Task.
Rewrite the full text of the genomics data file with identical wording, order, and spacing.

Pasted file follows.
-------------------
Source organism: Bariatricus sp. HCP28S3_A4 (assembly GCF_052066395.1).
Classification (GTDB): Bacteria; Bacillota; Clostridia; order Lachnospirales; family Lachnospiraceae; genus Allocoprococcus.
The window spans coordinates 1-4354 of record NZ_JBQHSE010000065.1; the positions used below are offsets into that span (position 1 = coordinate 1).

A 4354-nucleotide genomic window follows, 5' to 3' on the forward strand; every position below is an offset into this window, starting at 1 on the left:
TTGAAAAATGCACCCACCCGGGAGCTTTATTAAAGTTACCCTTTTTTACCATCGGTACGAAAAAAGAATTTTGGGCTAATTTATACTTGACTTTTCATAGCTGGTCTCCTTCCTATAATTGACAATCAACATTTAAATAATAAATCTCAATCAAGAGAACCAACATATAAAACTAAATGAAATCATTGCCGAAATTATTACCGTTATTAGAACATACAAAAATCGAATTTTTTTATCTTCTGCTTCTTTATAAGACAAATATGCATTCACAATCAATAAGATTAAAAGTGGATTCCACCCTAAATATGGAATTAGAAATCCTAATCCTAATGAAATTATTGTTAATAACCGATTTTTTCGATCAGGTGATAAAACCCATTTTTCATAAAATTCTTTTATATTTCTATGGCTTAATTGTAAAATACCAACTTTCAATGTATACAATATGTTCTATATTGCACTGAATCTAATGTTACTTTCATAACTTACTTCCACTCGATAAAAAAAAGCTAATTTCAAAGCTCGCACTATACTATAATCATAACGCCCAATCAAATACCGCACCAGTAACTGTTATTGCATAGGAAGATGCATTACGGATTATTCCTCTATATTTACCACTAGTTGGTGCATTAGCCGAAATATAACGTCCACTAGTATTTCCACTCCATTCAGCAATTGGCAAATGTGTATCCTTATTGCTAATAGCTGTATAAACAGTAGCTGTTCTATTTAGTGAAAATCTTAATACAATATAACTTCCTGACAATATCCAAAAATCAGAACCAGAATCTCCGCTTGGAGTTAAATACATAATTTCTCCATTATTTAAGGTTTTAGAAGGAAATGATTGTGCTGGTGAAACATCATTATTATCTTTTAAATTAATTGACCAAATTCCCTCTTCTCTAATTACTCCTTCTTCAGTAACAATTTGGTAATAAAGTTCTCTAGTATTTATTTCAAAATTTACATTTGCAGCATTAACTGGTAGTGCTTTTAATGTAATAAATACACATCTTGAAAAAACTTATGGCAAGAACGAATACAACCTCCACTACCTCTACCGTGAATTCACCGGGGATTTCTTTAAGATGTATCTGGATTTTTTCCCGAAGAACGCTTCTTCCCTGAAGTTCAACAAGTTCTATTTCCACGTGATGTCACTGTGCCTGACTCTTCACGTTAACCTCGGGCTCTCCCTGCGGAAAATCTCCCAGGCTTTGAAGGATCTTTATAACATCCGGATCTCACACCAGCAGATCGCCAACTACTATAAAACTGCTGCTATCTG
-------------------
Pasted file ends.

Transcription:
Source organism: Bariatricus sp. HCP28S3_A4 (assembly GCF_052066395.1).
Classification (GTDB): Bacteria; Bacillota; Clostridia; order Lachnospirales; family Lachnospiraceae; genus Allocoprococcus.
The window spans coordinates 1-4354 of record NZ_JBQHSE010000065.1; the positions used below are offsets into that span (position 1 = coordinate 1).

A 4354-nucleotide genomic window follows, 5' to 3' on the forward strand; every position below is an offset into this window, starting at 1 on the left:
TTGAAAAATGCACCCACCCGGGAGCTTTATTAAAGTTACCCTTTTTTACCATCGGTACGAAAAAAGAATTTTGGGCTAATTTATACTTGACTTTTCATAGCTGGTCTCCTTCCTATAATTGACAATCAACATTTAAATAATAAATCTCAATCAAGAGAACCAACATATAAAACTAAATGAAATCATTGCCGAAATTATTACCGTTATTAGAACATACAAAAATCGAATTTTTTTATCTTCTGCTTCTTTATAAGACAAATATGCATTCACAATCAATAAGATTAAAAGTGGATTCCACCCTAAATATGGAATTAGAAATCCTAATCCTAATGAAATTATTGTTAATAACCGATTTTTTCGATCAGGTGATAAAACCCATTTTTCATAAAATTCTTTTATATTTCTATGGCTTAATTGTAAAATACCAACTTTCAATGTATACAATATGTTCTATATTGCACTGAATCTAATGTTACTTTCATAACTTACTTCCACTCGATAAAAAAAAGCTAATTTCAAAGCTCGCACTATACTATAATCATAACGCCCAATCAAATACCGCACCAGTAACTGTTATTGCATAGGAAGATGCATTACGGATTATTCCTCTATATTTACCACTAGTTGGTGCATTAGCCGAAATATAACGTCCACTAGTATTTCCACTCCATTCAGCAATTGGCAAATGTGTATCCTTATTGCTAATAGCTGTATAAACAGTAGCTGTTCTATTTAGTGAAAATCTTAATACAATATAACTTCCTGACAATATCCAAAAATCAGAACCAGAATCTCCGCTTGGAGTTAAATACATAATTTCTCCATTATTTAAGGTTTTAGAAGGAAATGATTGTGCTGGTGAAACATCATTATTATCTTTTAAATTAATTGACCAAATTCCCTCTTCTCTAATTACTCCTTCTTCAGTAACAATTTGGTAATAAAGTTCTCTAGTATTTATTTCAAAATTTACATTTGCAGCATTAACTGGTAGTGCTTTTAATGTAATAAATACACATCTTGAAAAAACTTATGGCAAGAACGAATACAACCTCCACTACCTCTACCGTGAATTCACCGGGGATTTCTTTAAGATGTATCTGGATTTTTTCCCGAAGAACGCTTCTTCCCTGAAGTTCAACAAGTTCTATTTCCACGTGATGTCACTGTGCCTGACTCTTCACGTTAACCTCGGGCTCTCCCTGCGGAAAATCTCCCAGGCTTTGAAGGATCTTTATAACATCCGGATCTCACACCAGCAGATCGCCAACTACTATAAAACTGCTGCTATCTG